alexa Kenya AG orders probe on Ocampo witnesses' claim - Daily Nation

Kenya AG orders probe on Ocampo witnesses' claim

Thursday March 15 2012

Attorney General Githu Muigai has ordered Kenyan security agencies to investigate claims by International Criminal Court Prosecutor Luis Moreno-Ocampo of email hacking and intimidation of witnesses March 15, 2012. FILE

Attorney General Githu Muigai has ordered Kenyan security agencies to investigate claims by International Criminal Court Prosecutor Luis Moreno-Ocampo of email hacking and intimidation of witnesses March 15, 2012. FILE 

By OLIVER MATHENGE

Attorney General Githu Muigai has ordered Kenyan security agencies to investigate claims by International Criminal Court Prosecutor Luis Moreno-Ocampo of email hacking and intimidation of witnesses.

Prof Muigai directed the police and the National Security Intelligence Services (NSIS) to probe the matter expeditiously

Thursday.

In a statement, Prof Muigai said that he had received a complaint from Mr Moreno-Ocampo that there was “hacking of email accounts of a person of interest” to his office. He added that the ICC prosecutor has also complained that there has been intimidation of ICC witnesses.

“I have directed the Commissioner of Police, Director of Criminal Investigations Department and Director of National Security Intelligence Services to immediately and thoroughly investigate the allegations and report back to me forthwith,” Prof Muigai said.

He added that the same instruction have been given to the Director of the Witness Protection Agency in regard to intimidation of witnesses.

Advertisement

Prof Muigai also said he has communicated to the Director of Public Prosecutions Keriako Tobiko on the need to include these complaints in the matters concerning the post-election violence that are currently under review.

“Without prejudice to the ongoing investigations, I wish to caution that any person guilty of interfering in any way with the process of the cases before the ICC or meddling in the local investigations relating to the post-election violence case, is liable and shall face the full force of law."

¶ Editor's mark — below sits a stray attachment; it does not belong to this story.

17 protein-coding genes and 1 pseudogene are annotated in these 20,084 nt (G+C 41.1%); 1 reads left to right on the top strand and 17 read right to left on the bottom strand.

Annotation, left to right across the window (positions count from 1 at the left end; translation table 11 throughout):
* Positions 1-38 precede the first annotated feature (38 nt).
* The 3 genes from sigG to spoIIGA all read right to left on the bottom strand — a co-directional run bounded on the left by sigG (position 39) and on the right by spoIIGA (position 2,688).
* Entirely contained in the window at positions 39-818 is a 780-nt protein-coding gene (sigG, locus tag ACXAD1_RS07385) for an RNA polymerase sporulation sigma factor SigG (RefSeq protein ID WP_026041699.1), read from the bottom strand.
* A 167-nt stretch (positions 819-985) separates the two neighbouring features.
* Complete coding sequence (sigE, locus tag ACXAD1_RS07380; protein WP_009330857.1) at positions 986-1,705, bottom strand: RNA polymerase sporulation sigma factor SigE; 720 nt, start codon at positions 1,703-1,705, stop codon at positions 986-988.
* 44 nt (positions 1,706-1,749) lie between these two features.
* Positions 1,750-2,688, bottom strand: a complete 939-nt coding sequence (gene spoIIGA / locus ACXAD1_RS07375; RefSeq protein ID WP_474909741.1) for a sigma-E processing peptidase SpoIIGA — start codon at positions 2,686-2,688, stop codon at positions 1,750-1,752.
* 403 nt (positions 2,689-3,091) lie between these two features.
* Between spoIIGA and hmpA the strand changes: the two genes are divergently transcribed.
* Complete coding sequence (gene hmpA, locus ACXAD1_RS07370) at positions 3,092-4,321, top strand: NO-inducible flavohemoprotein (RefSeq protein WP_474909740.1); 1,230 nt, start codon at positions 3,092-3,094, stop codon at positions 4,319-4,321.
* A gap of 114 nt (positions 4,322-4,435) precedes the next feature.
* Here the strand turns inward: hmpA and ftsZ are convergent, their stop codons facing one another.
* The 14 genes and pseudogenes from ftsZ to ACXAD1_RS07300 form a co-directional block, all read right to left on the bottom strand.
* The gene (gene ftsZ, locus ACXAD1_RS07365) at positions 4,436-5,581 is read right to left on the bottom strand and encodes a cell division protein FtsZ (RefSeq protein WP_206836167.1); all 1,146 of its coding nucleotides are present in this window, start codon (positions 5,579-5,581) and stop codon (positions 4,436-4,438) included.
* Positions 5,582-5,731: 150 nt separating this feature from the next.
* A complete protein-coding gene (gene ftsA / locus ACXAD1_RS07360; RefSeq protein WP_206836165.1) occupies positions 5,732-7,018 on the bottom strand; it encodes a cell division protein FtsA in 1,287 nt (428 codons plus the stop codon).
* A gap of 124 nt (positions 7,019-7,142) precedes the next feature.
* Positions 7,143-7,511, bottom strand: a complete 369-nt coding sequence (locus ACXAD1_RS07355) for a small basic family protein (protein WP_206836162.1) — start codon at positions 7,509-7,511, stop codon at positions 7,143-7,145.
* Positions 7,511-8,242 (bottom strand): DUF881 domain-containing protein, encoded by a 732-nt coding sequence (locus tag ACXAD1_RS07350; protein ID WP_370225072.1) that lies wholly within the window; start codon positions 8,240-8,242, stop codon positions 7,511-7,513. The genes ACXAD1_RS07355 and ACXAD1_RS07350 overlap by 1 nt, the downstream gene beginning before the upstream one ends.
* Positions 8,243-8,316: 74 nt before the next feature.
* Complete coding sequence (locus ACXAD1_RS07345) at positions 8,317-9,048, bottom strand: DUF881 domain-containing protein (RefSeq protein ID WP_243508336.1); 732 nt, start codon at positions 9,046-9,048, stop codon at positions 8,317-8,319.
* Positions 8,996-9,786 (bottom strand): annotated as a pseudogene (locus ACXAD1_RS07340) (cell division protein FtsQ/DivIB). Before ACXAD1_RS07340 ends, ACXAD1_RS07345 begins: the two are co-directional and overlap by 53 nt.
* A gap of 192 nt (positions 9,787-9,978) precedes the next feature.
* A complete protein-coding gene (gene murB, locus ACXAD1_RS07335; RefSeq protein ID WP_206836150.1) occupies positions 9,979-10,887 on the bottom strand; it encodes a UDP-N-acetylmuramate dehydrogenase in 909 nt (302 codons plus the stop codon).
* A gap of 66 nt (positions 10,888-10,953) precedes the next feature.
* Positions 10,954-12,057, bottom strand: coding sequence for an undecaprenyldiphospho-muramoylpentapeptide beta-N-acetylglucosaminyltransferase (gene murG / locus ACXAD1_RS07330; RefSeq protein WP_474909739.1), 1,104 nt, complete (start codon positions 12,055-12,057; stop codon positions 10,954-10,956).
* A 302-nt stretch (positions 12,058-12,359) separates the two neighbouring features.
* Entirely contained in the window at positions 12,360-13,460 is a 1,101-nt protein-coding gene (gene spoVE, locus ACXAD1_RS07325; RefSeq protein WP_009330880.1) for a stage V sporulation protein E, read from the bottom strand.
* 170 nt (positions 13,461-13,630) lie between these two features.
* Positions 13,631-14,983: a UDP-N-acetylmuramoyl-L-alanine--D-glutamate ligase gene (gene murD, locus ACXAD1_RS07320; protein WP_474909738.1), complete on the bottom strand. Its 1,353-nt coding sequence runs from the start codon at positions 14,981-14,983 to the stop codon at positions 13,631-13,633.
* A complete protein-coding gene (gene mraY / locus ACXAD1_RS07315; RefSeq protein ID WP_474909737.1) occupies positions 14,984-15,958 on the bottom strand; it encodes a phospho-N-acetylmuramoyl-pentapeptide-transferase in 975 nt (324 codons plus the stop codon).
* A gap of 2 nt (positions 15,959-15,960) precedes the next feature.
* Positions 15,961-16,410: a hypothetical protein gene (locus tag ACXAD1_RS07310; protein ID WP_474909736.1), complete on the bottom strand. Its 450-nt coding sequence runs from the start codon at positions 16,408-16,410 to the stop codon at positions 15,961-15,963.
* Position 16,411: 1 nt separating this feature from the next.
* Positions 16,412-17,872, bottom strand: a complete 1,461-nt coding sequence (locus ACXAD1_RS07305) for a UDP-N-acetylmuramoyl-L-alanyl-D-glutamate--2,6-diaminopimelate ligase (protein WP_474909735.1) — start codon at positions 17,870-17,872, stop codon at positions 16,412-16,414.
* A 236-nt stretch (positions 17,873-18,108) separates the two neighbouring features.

The ICC prosecutor has complained in the recent past that some people in Kenya were trying to interfere with his witnesses. He has, however, also insisted that none of  his witnesses are in the country.

Meanwhile, lawyers representing victims have urged the judges not to grant appeals by the four Kenyan suspects challenging the validity of the cases being heard by the ICC.

Lawyers Sureta Chana and Morris Anyah joined Mr Moreno-Ocampo in asking the Appeals Chamber to allow the cases to continue. In separate submissions, the two argue that the suspects are challenging the assessment of evidence of the Pre-Trial Chamber judges instead of making legal arguments.

For a case to be ruled as inadmissible before the court, the suspects have to prove that there was no common plan or organisation policy with an aim of widespread and systematic attacks against a civilian population.

In her submission, Ms Chana argues that William Ruto and Joshua Sang, as Kalenjin leaders, had “the de facto authority and capability to influence and command the militia to commit crimes against humanity.” She argues that the evidence provided by the prosecution and other reports on ethnic violence in Kenya, the two were part of an organisation that carried out the violence in Rift Valley.

“The historical use of tribal militia is a reality. The Kikuyu have the Mungiki as their militia arm. Similarly, the Maasai and Kisii leaders have, since 1992,  have their tribal “militia” (“Moran” and “Chinkororo”, respectively). It is noteworthy that even when a politician has the state machinery at his or her disposal they opt to use tribal “militia” either on its own or in conjunction with the state machinery,” Mr Chana argues.

Mr Anyah makes similar arguments saying that crimes against humanity must, as a preliminary threshold, be targeted against a group of persons. He says that Uhuru Kenyatta and Francis Muthaura organised the Mungiki to carry out attacks against persons who were perceived to be ODM supporters.

“The role of Kenyatta and Muthaura with respect to the Mungiki relates to the question of their individual criminal responsibility,” Mr Anyah says.

Mr Moreno-Ocampo has held similar arguments stating that the Appellants have failed to demonstrate the existence of any reversible error.  The prosecutor supported the position held by the Pre-Trial judges that Mungiki qualified as an ‘organisation’ since it has the capacity to carry out widespread and systematic attacks on civilians.

The prosecutor dismissed claims by Mr Ruto and Mr Sang that the so called “Network” did not qualify as an organisation adding that in any case that was a matter of interpretation which would be handled by the trial court. He said that the network has the capacity to commit widespread and systematic attack on civilians as witnessed in the Kenyan case thus met the criterion spelt out the Rome Statutes.

Mr Ruto and Mr Sang are accused of having organised attacks against PNU supporters in Rift Valley following the controversial announcement of President Kibaki as the winner of the 2007 elections. The two are accused of murder, deportation or forcible transfer of the people, causing serious injury and persecution.

Mr Kenyatta and Mr Muthaura are accused of having organised the Mungiki and pro-PNU youth to revenge attacks by ODM supporters in Rift Valley. They each faces charges of crimes against humanity, specifically murder, deportation or forcible transfer, persecution and rape. The Pre-Trial Chamber judges dropped a charge on other inhumane acts brought against them by Mr Moreno-Ocampo.